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Social media users set to benefit from new hidden advertising protections

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Social media: Brands have also been warned that compliance is their responsibility too, while influencers have been told that gifts must be disclosed, as well as payments. Photo: Press Association (PA)

The Competition and Markets Authority (CMA) has published new guidance for social media companies, brands, and influencers to protect users from hidden advertising.

Working alongside the Advertising Standards Authority (ASA), Ofcom, social media platforms, and content creators, the regulator has produced resources designed to help those publishing and sharing paid promotions to comply with consumer protection law.

The new principles highlight that everyone involved in creating content and posting online must take responsibility to ensure all ads are labelled correctly.

Brands have also been warned that compliance is their responsibility too, while influencers have been told that gifts must be disclosed, as well as payments, to be open and upfront to followers.

Posts should clearly display that they are paid-for endorsements using #Ad or #Advert and not use unclear terms, such as: #gift, #gifted, or #spon, among other ambiguous hashtags.

This work builds on commitments made by Instagram in 2020 to tackle hidden advertising on its site.

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“Hidden adverts are illegal and harmful. They could persuade people to spend money on things they might not buy if they knew the endorsement was paid for, which is even more concerning now people’s finances are squeezed,” George Lusty, CMA senior director of consumer protection, said.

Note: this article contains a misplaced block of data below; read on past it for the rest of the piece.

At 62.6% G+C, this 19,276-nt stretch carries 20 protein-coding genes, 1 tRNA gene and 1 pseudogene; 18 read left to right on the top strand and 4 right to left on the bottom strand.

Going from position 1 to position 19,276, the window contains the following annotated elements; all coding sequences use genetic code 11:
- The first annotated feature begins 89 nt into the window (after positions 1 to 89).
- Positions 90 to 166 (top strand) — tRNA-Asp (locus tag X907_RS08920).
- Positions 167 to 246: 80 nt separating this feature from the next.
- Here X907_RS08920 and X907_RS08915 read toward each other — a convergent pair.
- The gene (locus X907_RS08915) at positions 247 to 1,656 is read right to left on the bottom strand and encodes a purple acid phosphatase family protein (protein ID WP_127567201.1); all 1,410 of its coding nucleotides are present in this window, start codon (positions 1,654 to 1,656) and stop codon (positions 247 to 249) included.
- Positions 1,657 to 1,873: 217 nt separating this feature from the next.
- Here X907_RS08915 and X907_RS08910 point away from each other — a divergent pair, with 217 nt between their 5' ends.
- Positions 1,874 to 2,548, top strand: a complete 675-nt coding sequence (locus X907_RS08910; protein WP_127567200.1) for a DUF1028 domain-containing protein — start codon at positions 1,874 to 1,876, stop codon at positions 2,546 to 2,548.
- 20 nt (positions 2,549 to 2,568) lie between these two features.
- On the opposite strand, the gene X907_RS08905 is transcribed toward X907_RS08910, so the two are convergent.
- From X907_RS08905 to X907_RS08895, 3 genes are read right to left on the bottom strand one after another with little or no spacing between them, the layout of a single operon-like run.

“Transparency is everyone’s responsibility – from social media platforms to brands and influencers. Those not already doing their part should get up to speed with the law now, to make sure people can quickly and easily identify paid-for content. Following our guides will help them with this.”

The guidance for social media platforms has been broken down into “compliance principles”. Platforms such as TikTok, YouTube, Twitter, Snapchat, Pinterest and Twitch have engaged constructively with the CMA in drawing up the guidelines.

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The principles require platforms to be proactive in tackling hidden advertising, including by:

  • Providing their users with tools to label commercial content and to report suspected hidden advertising

  • Improving information to content creators and influencers about what to label as a paid-for endorsement

  • Improving policies and taking action where hidden advertising is found

  • Using technology to identify suspected hidden advertising for action

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Meanwhile, guidance for businesses/brands includes:

  • Being clear with influencers who they pay or send gifts to that they must label these posts in an obvious way

  • Taking action where this does not happen – for example, contacting influencers who are promoting products or services on their behalf and asking them to remove or amend posts to accurately reflect the commercial relationship

  • The guidance is clear that when posts are shared as part of a wider campaign, businesses themselves can be held accountable for misleading customers, as well as influencers.

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Separately, the CMA and ASA’s existing ‘Guide for influencers’ sets out clearly what influencers need to do when sharing paid-for and promoted content online.

The ASA can take action to ban undisclosed ads by influencers and, where an influencer appears unwilling or unable to abide by the rules, impose further sanctions. More information here.

Guy Parker, chief executive of the ASA, said: “We welcome this guidance, which adds to the existing resources the ASA and CMA have produced to help platforms, brands and influencers stick to the rules. Platforms have an important role to play in making sure advertising content is clearly recognisable. We will continue to work closely with the CMA in this key area.”

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